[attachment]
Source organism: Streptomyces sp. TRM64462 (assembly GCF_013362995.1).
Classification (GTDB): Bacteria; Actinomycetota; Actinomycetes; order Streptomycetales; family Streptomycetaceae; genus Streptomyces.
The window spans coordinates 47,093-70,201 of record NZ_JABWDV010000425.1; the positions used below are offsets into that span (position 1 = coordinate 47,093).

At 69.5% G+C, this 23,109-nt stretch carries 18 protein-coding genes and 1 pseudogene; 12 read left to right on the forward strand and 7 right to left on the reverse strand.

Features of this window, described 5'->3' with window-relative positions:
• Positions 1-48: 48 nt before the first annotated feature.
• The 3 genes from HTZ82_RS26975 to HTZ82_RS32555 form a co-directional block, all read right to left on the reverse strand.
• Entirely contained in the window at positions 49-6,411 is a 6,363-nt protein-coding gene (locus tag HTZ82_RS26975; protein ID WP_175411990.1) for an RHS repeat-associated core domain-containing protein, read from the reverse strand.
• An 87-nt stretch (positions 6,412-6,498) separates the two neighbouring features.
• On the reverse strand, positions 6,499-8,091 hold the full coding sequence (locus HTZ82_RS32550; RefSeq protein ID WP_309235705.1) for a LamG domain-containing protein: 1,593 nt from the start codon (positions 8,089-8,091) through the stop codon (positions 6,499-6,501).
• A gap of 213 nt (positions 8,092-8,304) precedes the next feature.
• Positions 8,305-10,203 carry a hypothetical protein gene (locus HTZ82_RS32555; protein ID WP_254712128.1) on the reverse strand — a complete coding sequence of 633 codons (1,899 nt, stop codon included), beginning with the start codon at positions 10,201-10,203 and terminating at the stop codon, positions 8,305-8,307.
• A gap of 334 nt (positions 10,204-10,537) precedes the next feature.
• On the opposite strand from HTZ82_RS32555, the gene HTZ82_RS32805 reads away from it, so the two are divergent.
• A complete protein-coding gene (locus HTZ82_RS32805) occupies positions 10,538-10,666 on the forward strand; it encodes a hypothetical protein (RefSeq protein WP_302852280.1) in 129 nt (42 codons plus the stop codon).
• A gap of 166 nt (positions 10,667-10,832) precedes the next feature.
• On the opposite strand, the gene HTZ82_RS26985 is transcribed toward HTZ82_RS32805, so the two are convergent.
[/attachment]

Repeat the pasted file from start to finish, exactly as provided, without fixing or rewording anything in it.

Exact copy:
Source organism: Streptomyces sp. TRM64462 (assembly GCF_013362995.1).
Classification (GTDB): Bacteria; Actinomycetota; Actinomycetes; order Streptomycetales; family Streptomycetaceae; genus Streptomyces.
The window spans coordinates 47,093-70,201 of record NZ_JABWDV010000425.1; the positions used below are offsets into that span (position 1 = coordinate 47,093).

At 69.5% G+C, this 23,109-nt stretch carries 18 protein-coding genes and 1 pseudogene; 12 read left to right on the forward strand and 7 right to left on the reverse strand.

Features of this window, described 5'->3' with window-relative positions:
• Positions 1-48: 48 nt before the first annotated feature.
• The 3 genes from HTZ82_RS26975 to HTZ82_RS32555 form a co-directional block, all read right to left on the reverse strand.
• Entirely contained in the window at positions 49-6,411 is a 6,363-nt protein-coding gene (locus tag HTZ82_RS26975; protein ID WP_175411990.1) for an RHS repeat-associated core domain-containing protein, read from the reverse strand.
• An 87-nt stretch (positions 6,412-6,498) separates the two neighbouring features.
• On the reverse strand, positions 6,499-8,091 hold the full coding sequence (locus HTZ82_RS32550; RefSeq protein ID WP_309235705.1) for a LamG domain-containing protein: 1,593 nt from the start codon (positions 8,089-8,091) through the stop codon (positions 6,499-6,501).
• A gap of 213 nt (positions 8,092-8,304) precedes the next feature.
• Positions 8,305-10,203 carry a hypothetical protein gene (locus HTZ82_RS32555; protein ID WP_254712128.1) on the reverse strand — a complete coding sequence of 633 codons (1,899 nt, stop codon included), beginning with the start codon at positions 10,201-10,203 and terminating at the stop codon, positions 8,305-8,307.
• A gap of 334 nt (positions 10,204-10,537) precedes the next feature.
• On the opposite strand from HTZ82_RS32555, the gene HTZ82_RS32805 reads away from it, so the two are divergent.
• A complete protein-coding gene (locus HTZ82_RS32805) occupies positions 10,538-10,666 on the forward strand; it encodes a hypothetical protein (RefSeq protein WP_302852280.1) in 129 nt (42 codons plus the stop codon).
• A gap of 166 nt (positions 10,667-10,832) precedes the next feature.
• On the opposite strand, the gene HTZ82_RS26985 is transcribed toward HTZ82_RS32805, so the two are convergent.